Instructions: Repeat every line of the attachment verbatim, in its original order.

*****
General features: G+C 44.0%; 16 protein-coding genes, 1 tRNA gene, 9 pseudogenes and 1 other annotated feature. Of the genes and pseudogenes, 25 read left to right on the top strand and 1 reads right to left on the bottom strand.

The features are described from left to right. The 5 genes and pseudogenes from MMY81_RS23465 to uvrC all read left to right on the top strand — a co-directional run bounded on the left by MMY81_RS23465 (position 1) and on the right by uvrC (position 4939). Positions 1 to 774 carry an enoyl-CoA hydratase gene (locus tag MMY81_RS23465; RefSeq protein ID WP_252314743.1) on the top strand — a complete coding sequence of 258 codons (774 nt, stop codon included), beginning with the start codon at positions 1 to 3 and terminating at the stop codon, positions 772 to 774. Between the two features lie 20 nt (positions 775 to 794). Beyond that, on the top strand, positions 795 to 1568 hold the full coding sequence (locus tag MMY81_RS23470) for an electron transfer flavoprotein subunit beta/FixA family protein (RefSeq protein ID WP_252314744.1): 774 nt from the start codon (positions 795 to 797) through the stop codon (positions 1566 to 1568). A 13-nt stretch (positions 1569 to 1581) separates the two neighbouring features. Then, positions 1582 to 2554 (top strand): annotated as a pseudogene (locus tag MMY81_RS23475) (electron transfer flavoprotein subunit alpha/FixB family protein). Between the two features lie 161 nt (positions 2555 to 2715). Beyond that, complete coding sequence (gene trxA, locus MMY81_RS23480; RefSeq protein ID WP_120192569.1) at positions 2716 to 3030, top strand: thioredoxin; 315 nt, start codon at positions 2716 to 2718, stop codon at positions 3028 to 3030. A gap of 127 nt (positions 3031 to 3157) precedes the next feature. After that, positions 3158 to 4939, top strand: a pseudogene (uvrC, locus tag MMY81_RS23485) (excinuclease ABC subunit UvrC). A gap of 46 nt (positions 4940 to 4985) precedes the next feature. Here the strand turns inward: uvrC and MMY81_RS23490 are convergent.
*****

General features: G+C 44.0%; 16 protein-coding genes, 1 tRNA gene, 9 pseudogenes and 1 other annotated feature. Of the genes and pseudogenes, 25 read left to right on the top strand and 1 reads right to left on the bottom strand.

The features are described from left to right. The 5 genes and pseudogenes from MMY81_RS23465 to uvrC all read left to right on the top strand — a co-directional run bounded on the left by MMY81_RS23465 (position 1) and on the right by uvrC (position 4939). Positions 1 to 774 carry an enoyl-CoA hydratase gene (locus tag MMY81_RS23465; RefSeq protein ID WP_252314743.1) on the top strand — a complete coding sequence of 258 codons (774 nt, stop codon included), beginning with the start codon at positions 1 to 3 and terminating at the stop codon, positions 772 to 774. Between the two features lie 20 nt (positions 775 to 794). Beyond that, on the top strand, positions 795 to 1568 hold the full coding sequence (locus tag MMY81_RS23470) for an electron transfer flavoprotein subunit beta/FixA family protein (RefSeq protein ID WP_252314744.1): 774 nt from the start codon (positions 795 to 797) through the stop codon (positions 1566 to 1568). A 13-nt stretch (positions 1569 to 1581) separates the two neighbouring features. Then, positions 1582 to 2554 (top strand): annotated as a pseudogene (locus tag MMY81_RS23475) (electron transfer flavoprotein subunit alpha/FixB family protein). Between the two features lie 161 nt (positions 2555 to 2715). Beyond that, complete coding sequence (gene trxA, locus MMY81_RS23480; RefSeq protein ID WP_120192569.1) at positions 2716 to 3030, top strand: thioredoxin; 315 nt, start codon at positions 2716 to 2718, stop codon at positions 3028 to 3030. A gap of 127 nt (positions 3031 to 3157) precedes the next feature. After that, positions 3158 to 4939, top strand: a pseudogene (uvrC, locus tag MMY81_RS23485) (excinuclease ABC subunit UvrC). A gap of 46 nt (positions 4940 to 4985) precedes the next feature. Here the strand turns inward: uvrC and MMY81_RS23490 are convergent.